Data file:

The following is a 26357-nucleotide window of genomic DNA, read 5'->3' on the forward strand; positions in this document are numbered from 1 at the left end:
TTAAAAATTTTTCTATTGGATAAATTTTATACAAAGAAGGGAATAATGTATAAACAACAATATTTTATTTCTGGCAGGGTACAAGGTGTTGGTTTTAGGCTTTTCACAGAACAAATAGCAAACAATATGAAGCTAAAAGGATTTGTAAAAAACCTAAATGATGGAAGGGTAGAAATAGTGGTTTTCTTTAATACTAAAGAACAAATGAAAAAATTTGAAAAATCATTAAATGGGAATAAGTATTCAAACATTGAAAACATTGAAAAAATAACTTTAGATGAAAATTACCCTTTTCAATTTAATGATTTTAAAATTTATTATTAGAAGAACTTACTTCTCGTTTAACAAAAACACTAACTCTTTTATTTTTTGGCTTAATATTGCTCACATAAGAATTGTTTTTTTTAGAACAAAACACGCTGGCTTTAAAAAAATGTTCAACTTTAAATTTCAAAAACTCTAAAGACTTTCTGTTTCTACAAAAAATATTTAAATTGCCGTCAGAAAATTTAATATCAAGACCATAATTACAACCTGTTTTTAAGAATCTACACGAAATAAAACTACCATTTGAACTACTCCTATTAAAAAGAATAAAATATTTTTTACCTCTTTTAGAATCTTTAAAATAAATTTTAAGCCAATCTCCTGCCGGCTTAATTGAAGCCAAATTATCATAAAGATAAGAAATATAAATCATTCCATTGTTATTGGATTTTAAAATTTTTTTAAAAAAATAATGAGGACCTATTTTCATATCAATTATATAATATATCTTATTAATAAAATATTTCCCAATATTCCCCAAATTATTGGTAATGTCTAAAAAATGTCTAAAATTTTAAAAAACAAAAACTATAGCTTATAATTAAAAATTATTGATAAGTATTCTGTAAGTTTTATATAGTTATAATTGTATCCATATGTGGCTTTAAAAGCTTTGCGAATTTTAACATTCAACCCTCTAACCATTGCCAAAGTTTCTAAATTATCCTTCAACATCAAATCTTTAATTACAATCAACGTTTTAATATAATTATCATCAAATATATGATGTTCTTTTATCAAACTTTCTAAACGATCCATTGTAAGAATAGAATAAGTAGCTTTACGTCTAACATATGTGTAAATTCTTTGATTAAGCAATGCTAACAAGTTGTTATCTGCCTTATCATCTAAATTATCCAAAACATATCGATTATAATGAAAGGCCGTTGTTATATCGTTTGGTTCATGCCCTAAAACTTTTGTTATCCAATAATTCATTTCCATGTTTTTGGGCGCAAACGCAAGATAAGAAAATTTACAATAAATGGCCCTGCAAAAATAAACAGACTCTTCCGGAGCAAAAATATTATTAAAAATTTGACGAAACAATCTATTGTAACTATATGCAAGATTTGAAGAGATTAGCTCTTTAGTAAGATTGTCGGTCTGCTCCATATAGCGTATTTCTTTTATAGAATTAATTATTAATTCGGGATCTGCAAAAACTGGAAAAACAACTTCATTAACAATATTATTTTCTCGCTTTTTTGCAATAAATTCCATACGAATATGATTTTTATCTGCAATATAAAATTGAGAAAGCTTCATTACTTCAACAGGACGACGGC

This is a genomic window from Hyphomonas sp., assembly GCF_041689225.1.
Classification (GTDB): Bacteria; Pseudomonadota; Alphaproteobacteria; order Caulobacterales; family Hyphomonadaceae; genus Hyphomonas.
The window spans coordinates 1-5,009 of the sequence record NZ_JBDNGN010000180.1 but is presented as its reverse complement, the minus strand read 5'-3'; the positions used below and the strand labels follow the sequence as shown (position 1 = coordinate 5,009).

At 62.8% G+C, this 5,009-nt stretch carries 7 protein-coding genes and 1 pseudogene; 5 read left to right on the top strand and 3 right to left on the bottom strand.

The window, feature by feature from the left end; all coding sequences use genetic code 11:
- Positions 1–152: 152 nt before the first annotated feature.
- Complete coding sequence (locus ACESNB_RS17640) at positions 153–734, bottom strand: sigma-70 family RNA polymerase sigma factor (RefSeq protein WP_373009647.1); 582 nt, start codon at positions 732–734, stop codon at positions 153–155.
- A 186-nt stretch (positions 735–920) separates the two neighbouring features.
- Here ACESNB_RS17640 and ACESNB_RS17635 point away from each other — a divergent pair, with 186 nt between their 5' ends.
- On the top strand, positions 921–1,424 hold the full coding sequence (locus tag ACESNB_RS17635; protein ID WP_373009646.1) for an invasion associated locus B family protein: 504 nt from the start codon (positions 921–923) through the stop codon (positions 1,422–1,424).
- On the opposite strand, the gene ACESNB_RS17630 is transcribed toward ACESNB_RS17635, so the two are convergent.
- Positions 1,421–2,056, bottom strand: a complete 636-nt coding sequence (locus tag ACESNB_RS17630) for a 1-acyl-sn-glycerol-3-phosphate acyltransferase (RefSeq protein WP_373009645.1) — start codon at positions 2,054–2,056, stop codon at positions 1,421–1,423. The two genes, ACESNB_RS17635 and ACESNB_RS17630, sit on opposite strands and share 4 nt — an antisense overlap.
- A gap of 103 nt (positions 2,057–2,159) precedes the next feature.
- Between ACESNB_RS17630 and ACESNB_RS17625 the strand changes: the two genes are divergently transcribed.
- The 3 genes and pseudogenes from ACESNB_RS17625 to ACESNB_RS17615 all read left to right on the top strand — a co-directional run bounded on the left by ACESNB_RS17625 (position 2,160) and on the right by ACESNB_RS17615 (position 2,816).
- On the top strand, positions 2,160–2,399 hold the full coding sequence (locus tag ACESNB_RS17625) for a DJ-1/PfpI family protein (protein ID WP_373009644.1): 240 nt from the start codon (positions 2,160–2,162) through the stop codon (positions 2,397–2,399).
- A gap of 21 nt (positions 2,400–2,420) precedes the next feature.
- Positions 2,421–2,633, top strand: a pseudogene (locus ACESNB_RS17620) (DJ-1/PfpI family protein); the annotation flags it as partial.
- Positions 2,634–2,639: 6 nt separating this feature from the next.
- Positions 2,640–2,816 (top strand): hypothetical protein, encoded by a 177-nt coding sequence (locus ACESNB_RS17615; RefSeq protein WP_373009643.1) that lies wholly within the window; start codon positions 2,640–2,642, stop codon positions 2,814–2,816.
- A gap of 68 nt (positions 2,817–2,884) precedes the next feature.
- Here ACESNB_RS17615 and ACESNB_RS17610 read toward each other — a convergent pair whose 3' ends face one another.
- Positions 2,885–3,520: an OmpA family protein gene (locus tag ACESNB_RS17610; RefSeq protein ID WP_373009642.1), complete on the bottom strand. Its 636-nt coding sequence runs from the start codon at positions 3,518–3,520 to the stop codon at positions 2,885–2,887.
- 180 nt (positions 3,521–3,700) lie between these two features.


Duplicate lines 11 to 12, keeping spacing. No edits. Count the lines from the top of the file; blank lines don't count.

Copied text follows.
- Here ACESNB_RS17640 and ACESNB_RS17635 point away from each other — a divergent pair, with 186 nt between their 5' ends.
- On the top strand, positions 921–1,424 hold the full coding sequence (locus tag ACESNB_RS17635; protein ID WP_373009646.1) for an invasion associated locus B family protein: 504 nt from the start codon (positions 921–923) through the stop codon (positions 1,422–1,424).